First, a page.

How do I make my shop safe from COVID-19?

How do I make my shop safe from COVID-19?

At long last, non-essential stores can finally re-open across the UK. On one hand, this is great news: open doors mean more customers, and customers bring much needed income.

But on the other hand, safety is still a massive hurdle to clear.

While you’ll no doubt be keen to get back behind the till, here’s what you need to do to minimise the risk of coronavirus in your store.

Firstly, remember social distancing applies to everyone

As it stands, the UK government still recommends we stay at least two metres away from anyone who isn’t part of our household — and, unless you’re a family business, that means colleagues, too.

You may need to reconsider shift patterns and store layouts, to make it possible for customers and employees to maintain a 2 metre gap. But your hard work should pay off, keeping that all-important R rate well below 1.

Ask your customers to respect distancing measures

Even with the best of intentions, though, some people may forget. So place friendly reminders around your store — near the till, by the shelves, on the door as people walk in — and invest in additional cues to keep a healthy, and reassuring, sense of space. 

Two-metre markers on the floor are particularly helpful — you’d be surprised how few people really know what two metres looks like! — and, if you’ve got the budget, having a staff member to manage the queue is a helpful addition as well.

Stores of all sizes can also benefit from limiting how many customers are allowed in at one time. Crowd control gives shoppers more space to walk around, while making it far easier for you and your team to implement social distancing the best you can.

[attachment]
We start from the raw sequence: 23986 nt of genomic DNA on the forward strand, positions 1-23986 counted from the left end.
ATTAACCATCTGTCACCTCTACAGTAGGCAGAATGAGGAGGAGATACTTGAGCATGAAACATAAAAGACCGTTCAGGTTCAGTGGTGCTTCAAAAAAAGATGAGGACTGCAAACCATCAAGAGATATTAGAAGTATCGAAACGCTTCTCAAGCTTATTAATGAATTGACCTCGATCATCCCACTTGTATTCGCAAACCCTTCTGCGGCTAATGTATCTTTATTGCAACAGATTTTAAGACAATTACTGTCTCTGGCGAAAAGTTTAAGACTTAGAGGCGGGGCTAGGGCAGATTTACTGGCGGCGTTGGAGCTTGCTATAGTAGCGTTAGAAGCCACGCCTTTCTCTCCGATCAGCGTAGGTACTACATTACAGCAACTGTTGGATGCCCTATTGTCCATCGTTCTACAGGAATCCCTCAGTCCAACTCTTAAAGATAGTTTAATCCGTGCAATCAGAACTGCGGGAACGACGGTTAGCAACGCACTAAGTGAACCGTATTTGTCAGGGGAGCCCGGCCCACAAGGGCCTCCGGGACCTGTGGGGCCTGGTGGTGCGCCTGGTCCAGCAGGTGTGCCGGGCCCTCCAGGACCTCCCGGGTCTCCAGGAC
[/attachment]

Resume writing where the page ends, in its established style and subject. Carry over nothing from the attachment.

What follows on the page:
Avoid all unnecessary contact

One day, we’ll have the green light to browse again. But, for now, it’s safer to encourage quick, contactless shopping trips, where customers pick up as few items as possible before checking out.

Take a moment to consider all the contact hotspots in your store. Chances are, lots of customers will touch door handles and shopping baskets. They may also be used to paying in cash at your till.

But these unprecedented times call for new ways of working, so politely ask customers to pay by card wherever possible, and consider leaving doors open for contactless entry and exit. If your store requires a certain level of physical interaction — if you sell groceries, and customers want to assess an avocado’s ripeness, for example — then provide plastic gloves for shoppers to wear.

Clean as regularly as you can

Cleanliness is crucial to prevent the spread of COVID-19, but how do you apply that to your business?

In a nutshell, every frequently touched surface within your store should be cleaned as much as possible. Trolleys, baskets, card machines, checkout tills, fridge handles — you name it, it all needs disinfecting.

Of course, there’s a practicality to this, and no one is expecting you to clean absolutely everything in your store the very moment it’s been touched — that’ll chase customers away! But having a clear and focused system in place is a must.